Evidence for celestial and magnetic compass orientation in lake migrating sockeye salmon fry
Radially symmetrical, four-armed tanks were designed for testing the directional preferences of sockeye salmon (Oncorhynchus nerka) fry as they commenced up-lake migrations following emergence from gravel nests and river migration to the lake.
When tested during the day or night, as appropriate for their migration, fry from two different stocks moved in compass directions corresponding to the directions which they would have to maintain in their up-lake migration.
The directional preferences of one population tested during the non-migratory time of day apparently corresponded to the fry's onshore movement.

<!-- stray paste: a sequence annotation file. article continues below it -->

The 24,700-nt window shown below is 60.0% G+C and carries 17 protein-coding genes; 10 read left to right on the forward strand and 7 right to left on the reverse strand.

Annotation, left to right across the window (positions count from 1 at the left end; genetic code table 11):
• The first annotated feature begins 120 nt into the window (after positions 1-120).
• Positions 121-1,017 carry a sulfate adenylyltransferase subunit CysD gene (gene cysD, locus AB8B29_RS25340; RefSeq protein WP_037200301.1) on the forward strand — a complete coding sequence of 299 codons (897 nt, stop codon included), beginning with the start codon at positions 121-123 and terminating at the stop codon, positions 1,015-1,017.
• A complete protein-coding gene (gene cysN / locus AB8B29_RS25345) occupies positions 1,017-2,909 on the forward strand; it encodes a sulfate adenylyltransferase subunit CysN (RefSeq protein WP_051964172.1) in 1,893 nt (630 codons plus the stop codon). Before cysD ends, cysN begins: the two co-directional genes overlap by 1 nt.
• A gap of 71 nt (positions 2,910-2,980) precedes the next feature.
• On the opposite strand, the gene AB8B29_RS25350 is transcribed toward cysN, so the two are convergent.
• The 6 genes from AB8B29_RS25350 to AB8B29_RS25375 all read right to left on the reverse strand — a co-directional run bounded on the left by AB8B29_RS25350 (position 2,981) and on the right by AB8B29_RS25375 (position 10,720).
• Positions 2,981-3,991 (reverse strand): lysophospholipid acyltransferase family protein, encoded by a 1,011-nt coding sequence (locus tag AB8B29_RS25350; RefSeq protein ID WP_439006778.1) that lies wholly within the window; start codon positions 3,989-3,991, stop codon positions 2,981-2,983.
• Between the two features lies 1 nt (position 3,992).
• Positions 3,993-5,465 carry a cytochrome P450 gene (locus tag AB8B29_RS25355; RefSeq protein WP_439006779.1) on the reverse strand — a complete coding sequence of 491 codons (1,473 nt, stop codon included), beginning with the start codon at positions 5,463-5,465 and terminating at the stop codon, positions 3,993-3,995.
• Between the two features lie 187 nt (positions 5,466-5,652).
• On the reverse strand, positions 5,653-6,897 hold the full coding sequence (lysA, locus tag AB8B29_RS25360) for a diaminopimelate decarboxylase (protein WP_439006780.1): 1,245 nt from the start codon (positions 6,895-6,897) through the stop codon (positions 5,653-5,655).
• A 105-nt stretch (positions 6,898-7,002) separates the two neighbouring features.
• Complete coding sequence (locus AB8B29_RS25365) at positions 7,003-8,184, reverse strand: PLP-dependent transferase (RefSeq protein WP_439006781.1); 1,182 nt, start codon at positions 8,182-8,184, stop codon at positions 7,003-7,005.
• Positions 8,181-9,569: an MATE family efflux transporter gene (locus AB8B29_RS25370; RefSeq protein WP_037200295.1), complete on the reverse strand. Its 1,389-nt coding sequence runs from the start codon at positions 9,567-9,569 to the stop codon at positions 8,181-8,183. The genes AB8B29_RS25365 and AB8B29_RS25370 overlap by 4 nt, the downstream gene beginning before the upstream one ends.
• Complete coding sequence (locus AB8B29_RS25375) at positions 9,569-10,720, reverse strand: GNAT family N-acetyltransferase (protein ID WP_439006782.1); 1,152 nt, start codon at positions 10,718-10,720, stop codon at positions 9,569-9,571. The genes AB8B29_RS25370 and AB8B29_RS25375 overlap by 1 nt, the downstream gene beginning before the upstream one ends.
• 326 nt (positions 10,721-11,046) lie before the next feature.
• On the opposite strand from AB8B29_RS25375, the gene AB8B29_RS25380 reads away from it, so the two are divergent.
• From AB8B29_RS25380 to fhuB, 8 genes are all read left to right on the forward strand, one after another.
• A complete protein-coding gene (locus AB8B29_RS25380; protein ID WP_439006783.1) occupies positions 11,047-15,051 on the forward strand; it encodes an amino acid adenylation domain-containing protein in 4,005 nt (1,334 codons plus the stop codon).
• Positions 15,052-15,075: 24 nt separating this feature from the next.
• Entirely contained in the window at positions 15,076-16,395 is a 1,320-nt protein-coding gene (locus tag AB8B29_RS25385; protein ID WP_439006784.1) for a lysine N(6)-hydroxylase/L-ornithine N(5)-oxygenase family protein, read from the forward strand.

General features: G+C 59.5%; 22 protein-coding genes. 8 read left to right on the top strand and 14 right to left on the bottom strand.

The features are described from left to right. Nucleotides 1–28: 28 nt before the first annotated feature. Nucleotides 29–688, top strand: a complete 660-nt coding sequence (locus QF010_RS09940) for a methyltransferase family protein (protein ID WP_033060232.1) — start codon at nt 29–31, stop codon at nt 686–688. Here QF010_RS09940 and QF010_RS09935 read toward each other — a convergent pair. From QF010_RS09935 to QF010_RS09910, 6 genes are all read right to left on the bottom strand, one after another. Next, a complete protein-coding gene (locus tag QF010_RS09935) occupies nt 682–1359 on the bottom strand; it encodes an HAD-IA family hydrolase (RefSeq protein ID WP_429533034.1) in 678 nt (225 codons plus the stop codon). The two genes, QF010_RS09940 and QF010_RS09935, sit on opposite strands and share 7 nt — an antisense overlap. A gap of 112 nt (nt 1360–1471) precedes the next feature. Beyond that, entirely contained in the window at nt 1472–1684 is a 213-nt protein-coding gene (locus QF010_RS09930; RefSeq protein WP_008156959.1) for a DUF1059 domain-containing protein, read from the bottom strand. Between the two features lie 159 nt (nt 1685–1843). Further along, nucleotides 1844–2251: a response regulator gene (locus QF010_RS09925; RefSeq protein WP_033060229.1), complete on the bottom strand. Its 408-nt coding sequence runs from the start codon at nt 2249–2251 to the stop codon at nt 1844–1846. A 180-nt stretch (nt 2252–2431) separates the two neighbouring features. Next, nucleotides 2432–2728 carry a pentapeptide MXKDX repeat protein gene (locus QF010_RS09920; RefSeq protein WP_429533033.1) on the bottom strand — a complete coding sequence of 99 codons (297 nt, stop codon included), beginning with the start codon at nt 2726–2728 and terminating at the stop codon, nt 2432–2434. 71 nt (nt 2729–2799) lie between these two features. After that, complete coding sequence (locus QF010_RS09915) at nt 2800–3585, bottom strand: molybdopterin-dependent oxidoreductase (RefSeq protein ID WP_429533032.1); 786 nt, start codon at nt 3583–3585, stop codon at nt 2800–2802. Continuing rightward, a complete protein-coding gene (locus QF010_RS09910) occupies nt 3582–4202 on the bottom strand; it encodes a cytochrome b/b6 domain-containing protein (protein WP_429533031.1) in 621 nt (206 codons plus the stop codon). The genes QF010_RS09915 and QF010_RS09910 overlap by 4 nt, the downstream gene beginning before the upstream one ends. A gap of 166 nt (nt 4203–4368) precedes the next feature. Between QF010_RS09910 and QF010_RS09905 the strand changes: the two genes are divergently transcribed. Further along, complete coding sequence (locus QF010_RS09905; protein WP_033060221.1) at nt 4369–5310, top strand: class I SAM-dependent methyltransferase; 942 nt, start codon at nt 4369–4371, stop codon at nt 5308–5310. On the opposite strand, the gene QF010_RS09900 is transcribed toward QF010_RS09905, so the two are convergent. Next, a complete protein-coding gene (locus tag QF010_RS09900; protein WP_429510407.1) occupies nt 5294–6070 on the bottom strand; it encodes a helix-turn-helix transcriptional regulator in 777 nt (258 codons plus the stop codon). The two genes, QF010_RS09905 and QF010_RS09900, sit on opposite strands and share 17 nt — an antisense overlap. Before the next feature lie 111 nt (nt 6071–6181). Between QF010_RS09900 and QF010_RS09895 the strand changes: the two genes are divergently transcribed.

Orientation was maintained under both overcast and clear skies, and under plastic covers as well. A 90° counter-clockwise shift in the horizontal component of the earth's magnetic field was associated with approximately 90° changes in the mean direction of movement of fry at night, even when they were given a view of the sky. During the day, only fish tested in covered tanks displayed redirected movements in the altered field; those tested with a view of the sky showed geographically appropriate movement patterns despite the shifted field.
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